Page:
Scott Carpenter, 2nd astronaut in orbit, dies

2013-10-11 12:00
Astronaut Scott Carpenter has his space suit adjusted by a technician in Cape Canaveral. Carpenter, the second American to orbit the Earth and one of the last surviving original Mercury 7 astronauts. (AP, File)

Astronaut Scott Carpenter has his space suit adjusted by a technician in Cape Canaveral. Carpenter, the second American to orbit the Earth and one of the last surviving original Mercury 7 astronauts. (AP, File)

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Denver - Scott Carpenter, the second American to orbit the Earth, was guided by two instincts: Overcoming fear and quenching his insatiable curiosity. He pioneered his way into the heights of space and the depths of the ocean floor.

"Conquering of fear is one of life's greatest pleasures and it can be done a lot of different places," he said.

His wife, Patty Barrett, said Carpenter died on Thursday at age 88 in a Denver hospice of complications from a September stroke. He lived in Vail.

Carpenter followed John Glenn into orbit, and it was Carpenter who gave him the historic send-off: "Godspeed John Glenn." The two were the last survivors of the famed original Mercury 7 astronauts from the "Right Stuff" days of the early 1960s. Glenn is the only one left alive.

In his one flight, Carpenter missed his landing by 465km, leaving a nation on edge for an hour as it watched live and putting Carpenter on the outs with his Nasa bosses. So Carpenter found a new place to explore: The ocean floor.


He was the only person who was both an astronaut and an aquanaut, exploring the old ocean and what President John F Kennedy called "the new ocean" - space.

Nasa Administrator Charles Bolden said on Thursday that Carpenter "was in the vanguard of our space programme - the pioneers who set the tone for our nation's pioneering efforts beyond Earth and accomplished so much for our nation. ... We will miss his passion, his talent and his lifelong commitment to exploration."

Life was an adventure for Carpenter and he said it should be for others: "Every child has got to seek his own destiny. All I can say is that I have had a great time seeking my own."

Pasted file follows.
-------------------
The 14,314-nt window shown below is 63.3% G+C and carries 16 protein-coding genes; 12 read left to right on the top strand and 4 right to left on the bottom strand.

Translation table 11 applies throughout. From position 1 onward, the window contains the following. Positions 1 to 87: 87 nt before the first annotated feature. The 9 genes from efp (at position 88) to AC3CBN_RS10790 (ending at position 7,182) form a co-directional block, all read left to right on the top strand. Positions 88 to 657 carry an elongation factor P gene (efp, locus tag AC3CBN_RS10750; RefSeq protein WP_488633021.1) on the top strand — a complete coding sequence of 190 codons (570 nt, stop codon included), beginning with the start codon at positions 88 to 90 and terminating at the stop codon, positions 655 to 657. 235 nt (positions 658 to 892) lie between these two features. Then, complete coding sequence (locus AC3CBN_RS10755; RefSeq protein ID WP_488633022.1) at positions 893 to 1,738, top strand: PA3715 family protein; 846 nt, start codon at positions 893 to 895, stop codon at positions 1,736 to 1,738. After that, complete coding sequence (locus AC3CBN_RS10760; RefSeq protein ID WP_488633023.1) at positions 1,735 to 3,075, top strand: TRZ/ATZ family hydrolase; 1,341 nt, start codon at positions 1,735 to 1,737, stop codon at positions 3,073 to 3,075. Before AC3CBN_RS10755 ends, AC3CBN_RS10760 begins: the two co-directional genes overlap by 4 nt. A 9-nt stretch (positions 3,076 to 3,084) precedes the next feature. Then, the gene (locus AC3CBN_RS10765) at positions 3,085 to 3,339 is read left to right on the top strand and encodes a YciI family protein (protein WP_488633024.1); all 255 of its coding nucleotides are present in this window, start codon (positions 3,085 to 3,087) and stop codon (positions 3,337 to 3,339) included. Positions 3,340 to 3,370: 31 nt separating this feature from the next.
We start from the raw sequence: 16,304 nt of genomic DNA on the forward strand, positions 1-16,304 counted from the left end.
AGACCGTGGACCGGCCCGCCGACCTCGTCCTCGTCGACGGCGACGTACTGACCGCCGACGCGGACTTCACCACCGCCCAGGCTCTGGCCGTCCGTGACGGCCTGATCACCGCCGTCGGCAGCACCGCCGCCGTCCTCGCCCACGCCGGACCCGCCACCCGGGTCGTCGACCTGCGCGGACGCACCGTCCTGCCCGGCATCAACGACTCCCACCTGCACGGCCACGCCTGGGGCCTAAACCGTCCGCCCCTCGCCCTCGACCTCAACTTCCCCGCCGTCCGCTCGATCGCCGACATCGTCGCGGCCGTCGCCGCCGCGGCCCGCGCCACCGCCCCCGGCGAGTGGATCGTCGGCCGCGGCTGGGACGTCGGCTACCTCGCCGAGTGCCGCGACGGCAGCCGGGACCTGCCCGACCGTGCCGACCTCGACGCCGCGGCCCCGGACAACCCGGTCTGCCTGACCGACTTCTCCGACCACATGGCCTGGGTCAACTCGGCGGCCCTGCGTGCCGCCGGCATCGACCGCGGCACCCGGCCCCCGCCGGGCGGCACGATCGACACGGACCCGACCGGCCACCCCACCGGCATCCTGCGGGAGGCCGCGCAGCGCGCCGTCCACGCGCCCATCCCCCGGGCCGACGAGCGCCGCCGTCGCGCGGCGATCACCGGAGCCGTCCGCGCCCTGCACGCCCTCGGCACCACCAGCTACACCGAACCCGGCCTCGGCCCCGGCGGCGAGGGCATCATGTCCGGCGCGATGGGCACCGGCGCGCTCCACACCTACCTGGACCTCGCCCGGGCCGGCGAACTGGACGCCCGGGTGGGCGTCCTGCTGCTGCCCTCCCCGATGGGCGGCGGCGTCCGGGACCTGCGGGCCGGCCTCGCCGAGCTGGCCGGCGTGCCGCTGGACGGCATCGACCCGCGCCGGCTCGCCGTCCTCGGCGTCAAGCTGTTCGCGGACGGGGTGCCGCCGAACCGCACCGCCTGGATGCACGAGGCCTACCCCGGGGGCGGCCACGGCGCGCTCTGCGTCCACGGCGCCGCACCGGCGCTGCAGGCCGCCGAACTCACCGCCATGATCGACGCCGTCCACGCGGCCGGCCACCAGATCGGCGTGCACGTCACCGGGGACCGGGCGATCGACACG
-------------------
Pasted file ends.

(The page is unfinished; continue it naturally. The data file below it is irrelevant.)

The launch into space was nerve-racking for the Navy pilot on the morning of 24 May 1962.

"You're looking out at a totally black sky, seeing an altimeter reading of 90 000 feet (27 432m) and realise you are going straight up. And the thought crossed my mind: 'What am I doing?'" Carpenter said 49 years later in a joint lecture with Glenn at the Smithsonian Institution.

For Carpenter, the momentary fear was worth it, he said in 2011: "The view of Mother Earth and the weightlessness is an addictive combination of senses."

For the veteran Navy officer, flying in space or diving to the ocean floor was more than a calling. In 1959, soon after being chosen one of Nasa's pioneering seven astronauts, Carpenter wrote about his hopes, concluding: "This is something I would willingly give my life for."


"Curiosity is a thread that goes through all of my activity," he told a Nasa historian in 1999. "Satisfying curiosity ranks No 2 in my book behind conquering a fear."

One of 110 candidates to be the nation's first astronauts, Carpenter became an instant celebrity in 1959 when he was chosen as a Mercury astronaut.

The Mercury 7 were Carpenter, Glenn, L Gordon Cooper jnr, Virgil I "Gus" Grissom, Walter M Schirra jnr, Alan B Shepard jnr, and Donald K "Deke" Slayton.

Like his colleagues, Carpenter basked in lavish attention and public rewards, but it wasn't exactly easy. The astronauts were subjected to gruelling medical tests - keeping their feet in cold water, rapid spinning and tumbling and open-ended psychological quizzes.

He had to endure forces 16 times gravity in his tests, far more than in space, something he said he managed with "great difficulty".

"It was the most exciting period of my life," he said.
Read more on:    nasa  |  space

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